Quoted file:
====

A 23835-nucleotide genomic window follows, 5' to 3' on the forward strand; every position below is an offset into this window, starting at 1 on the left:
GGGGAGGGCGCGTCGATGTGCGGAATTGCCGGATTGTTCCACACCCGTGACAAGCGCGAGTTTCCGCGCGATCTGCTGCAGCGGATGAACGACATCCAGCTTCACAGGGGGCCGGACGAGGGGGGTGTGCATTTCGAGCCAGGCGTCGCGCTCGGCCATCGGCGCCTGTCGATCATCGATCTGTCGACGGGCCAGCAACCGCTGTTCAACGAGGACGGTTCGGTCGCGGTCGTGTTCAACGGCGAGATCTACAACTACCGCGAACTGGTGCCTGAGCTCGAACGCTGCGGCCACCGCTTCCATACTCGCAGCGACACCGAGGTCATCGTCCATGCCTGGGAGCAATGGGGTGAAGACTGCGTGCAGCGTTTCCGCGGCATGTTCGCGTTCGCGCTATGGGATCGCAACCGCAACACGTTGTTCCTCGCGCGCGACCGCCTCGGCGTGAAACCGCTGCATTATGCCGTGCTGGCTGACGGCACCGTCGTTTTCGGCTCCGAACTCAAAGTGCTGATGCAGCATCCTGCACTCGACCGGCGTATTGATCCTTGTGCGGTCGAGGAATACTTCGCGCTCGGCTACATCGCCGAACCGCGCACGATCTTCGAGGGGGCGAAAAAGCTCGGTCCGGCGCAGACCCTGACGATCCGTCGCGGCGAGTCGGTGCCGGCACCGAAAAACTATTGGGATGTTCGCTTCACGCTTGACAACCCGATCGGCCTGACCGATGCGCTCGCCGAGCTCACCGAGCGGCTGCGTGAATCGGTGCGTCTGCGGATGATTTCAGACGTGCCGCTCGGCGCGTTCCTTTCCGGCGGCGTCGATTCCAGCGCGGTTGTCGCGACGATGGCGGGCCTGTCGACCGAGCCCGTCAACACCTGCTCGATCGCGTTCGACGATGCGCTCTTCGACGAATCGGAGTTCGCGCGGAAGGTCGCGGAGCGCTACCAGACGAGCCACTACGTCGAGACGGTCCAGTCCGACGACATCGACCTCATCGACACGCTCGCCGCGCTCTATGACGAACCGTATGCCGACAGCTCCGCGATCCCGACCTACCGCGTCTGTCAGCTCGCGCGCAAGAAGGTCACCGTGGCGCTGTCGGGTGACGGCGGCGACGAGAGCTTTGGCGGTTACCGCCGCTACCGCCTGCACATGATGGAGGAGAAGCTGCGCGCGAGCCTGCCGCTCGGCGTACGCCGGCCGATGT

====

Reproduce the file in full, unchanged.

A 23835-nucleotide genomic window follows, 5' to 3' on the forward strand; every position below is an offset into this window, starting at 1 on the left:
GGGGAGGGCGCGTCGATGTGCGGAATTGCCGGATTGTTCCACACCCGTGACAAGCGCGAGTTTCCGCGCGATCTGCTGCAGCGGATGAACGACATCCAGCTTCACAGGGGGCCGGACGAGGGGGGTGTGCATTTCGAGCCAGGCGTCGCGCTCGGCCATCGGCGCCTGTCGATCATCGATCTGTCGACGGGCCAGCAACCGCTGTTCAACGAGGACGGTTCGGTCGCGGTCGTGTTCAACGGCGAGATCTACAACTACCGCGAACTGGTGCCTGAGCTCGAACGCTGCGGCCACCGCTTCCATACTCGCAGCGACACCGAGGTCATCGTCCATGCCTGGGAGCAATGGGGTGAAGACTGCGTGCAGCGTTTCCGCGGCATGTTCGCGTTCGCGCTATGGGATCGCAACCGCAACACGTTGTTCCTCGCGCGCGACCGCCTCGGCGTGAAACCGCTGCATTATGCCGTGCTGGCTGACGGCACCGTCGTTTTCGGCTCCGAACTCAAAGTGCTGATGCAGCATCCTGCACTCGACCGGCGTATTGATCCTTGTGCGGTCGAGGAATACTTCGCGCTCGGCTACATCGCCGAACCGCGCACGATCTTCGAGGGGGCGAAAAAGCTCGGTCCGGCGCAGACCCTGACGATCCGTCGCGGCGAGTCGGTGCCGGCACCGAAAAACTATTGGGATGTTCGCTTCACGCTTGACAACCCGATCGGCCTGACCGATGCGCTCGCCGAGCTCACCGAGCGGCTGCGTGAATCGGTGCGTCTGCGGATGATTTCAGACGTGCCGCTCGGCGCGTTCCTTTCCGGCGGCGTCGATTCCAGCGCGGTTGTCGCGACGATGGCGGGCCTGTCGACCGAGCCCGTCAACACCTGCTCGATCGCGTTCGACGATGCGCTCTTCGACGAATCGGAGTTCGCGCGGAAGGTCGCGGAGCGCTACCAGACGAGCCACTACGTCGAGACGGTCCAGTCCGACGACATCGACCTCATCGACACGCTCGCCGCGCTCTATGACGAACCGTATGCCGACAGCTCCGCGATCCCGACCTACCGCGTCTGTCAGCTCGCGCGCAAGAAGGTCACCGTGGCGCTGTCGGGTGACGGCGGCGACGAGAGCTTTGGCGGTTACCGCCGCTACCGCCTGCACATGATGGAGGAGAAGCTGCGCGCGAGCCTGCCGCTCGGCGTACGCCGGCCGATGT